Love and death

By JEFFREY GANTZ  |  May 9, 2007

Lorna Feijóo wasn’t here for the company’s previous Ballo (she arrived in September of 2003), but she guested in the three spring-rep performances New York City Ballet gave in 2004, on Ashley’s recommendation, and drew a “fabulous” and “not to be missed” response from the New York Times’ Anna Kisselgoff. She was scheduled for opening night, but a cold kept her out of action all weekend, and Erica Cornejo filled in. An Argentine dancer who came to Boston Ballet from American Ballet Theatre last year, Cornejo is a bright, nippy performer with class, sass, and sex. She doesn’t have Ashley’s weight or gravity; where in the polka variation Ashley sat on those hopping pointe turns, underlining the transfer of weight, Cornejo whipped through them as if they were corps material. She spun on pointe like a top, nailed the freeze-frame succession of leg positions at the end, and generally zipped around like the Energizer Bunny, all with that big smile and a hint of mystery. Only in the piqué turns where the leg has to shoot out in arabesque did she falter. It wasn’t Ashley; it was Balanchine.

James Whiteside was scheduled to partner Feijóo; the company decided to leave him on with Cornejo, and they were fine together. A second soloist, he has the presence of a principal if not the full bravura technique. In this role, presence is everything; he looked regal, and he showed control in easing out of multiple pirouettes, quick turns and splits, authoritative beats and jumps, and lots of articulation. In the last section, he whipped off stage with such pace and power, I half expected to hear the PA announce that “James Whiteside has left the building.”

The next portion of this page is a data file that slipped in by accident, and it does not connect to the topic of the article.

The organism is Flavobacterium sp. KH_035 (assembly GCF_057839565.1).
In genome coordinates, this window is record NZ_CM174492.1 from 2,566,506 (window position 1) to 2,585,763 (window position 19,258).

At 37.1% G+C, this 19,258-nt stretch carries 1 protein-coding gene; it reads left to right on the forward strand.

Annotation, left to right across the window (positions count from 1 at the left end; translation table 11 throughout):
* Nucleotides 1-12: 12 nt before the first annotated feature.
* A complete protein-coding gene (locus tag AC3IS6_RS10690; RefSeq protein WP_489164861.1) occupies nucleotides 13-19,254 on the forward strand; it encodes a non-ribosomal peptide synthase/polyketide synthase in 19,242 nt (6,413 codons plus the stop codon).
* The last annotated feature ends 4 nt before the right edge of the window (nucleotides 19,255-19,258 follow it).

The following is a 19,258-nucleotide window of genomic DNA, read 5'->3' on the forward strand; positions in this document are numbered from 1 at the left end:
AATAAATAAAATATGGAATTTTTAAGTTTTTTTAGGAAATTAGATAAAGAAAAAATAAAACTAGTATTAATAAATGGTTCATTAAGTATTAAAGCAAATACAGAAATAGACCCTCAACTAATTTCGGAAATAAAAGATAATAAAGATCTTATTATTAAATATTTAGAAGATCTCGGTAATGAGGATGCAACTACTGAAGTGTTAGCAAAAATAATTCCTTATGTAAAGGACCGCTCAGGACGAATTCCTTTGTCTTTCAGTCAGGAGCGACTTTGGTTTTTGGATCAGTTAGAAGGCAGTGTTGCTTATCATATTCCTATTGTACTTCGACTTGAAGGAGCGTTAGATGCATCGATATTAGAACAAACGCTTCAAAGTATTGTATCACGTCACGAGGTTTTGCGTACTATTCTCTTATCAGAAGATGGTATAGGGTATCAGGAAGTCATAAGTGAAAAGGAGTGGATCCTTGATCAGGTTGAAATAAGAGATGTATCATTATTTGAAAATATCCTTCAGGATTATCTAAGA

Saturday afternoon, Cornejo came out with her scheduled partner, corps member Gabor Kapin, less powerful than Whiteside but with a boyish spontaneity and well-delineated entrechats and brisés volés; they looked perky, almost conspiratorial together. Saturday evening Whiteside was back with a corps member Melissa Hough, who hadn’t been scheduled to dance the role at all. Built more like Ashley, and more of a modern than a classical ballet dancer (she’s been a rock in the company’s Jorma Elo commissions), she was tall and true enough. The smile was steady and confident; if some steps were hesitant (not the shooting leg in arabesque, however) and there were only flashes of Cornejo’s brio, she was unexpectedly melting in the pas de deux with Whiteside.

The four demi-soloists in the waltz section — Rie Ichikawa, Lia Cirio, Melanie Atkins, and Heather Myers in the first group, Misa Kuranaga, Hough, Kathleen Breen Combes, and Dalay Parrondo in the second —had the right kind of fluff. Atkins, in the same role she danced in 2003, was predictably the freest in her pelvis and legs; in the strutting-circus-pony section she and Breen Combes covered ground like Street Sense gobbling up the stretch at Churchill Downs.

Maurice Ravel wrote Valses nobles et sentimentales in 1911 and La valse in 1920, one a prediction of the catastrophe that was about to consume Europe and the other a reflection on it. The swoony strings and rippling harp and tambourine and snare drum are right out of ’50s Hollywood, An American in Paris or Gigi, before hints of Vertigo-era Bernard Herrmann emerge. Perhaps that’s why Balanchine, with his tulle prom skirts and long white gloves, seems to have in mind post–World War II America.

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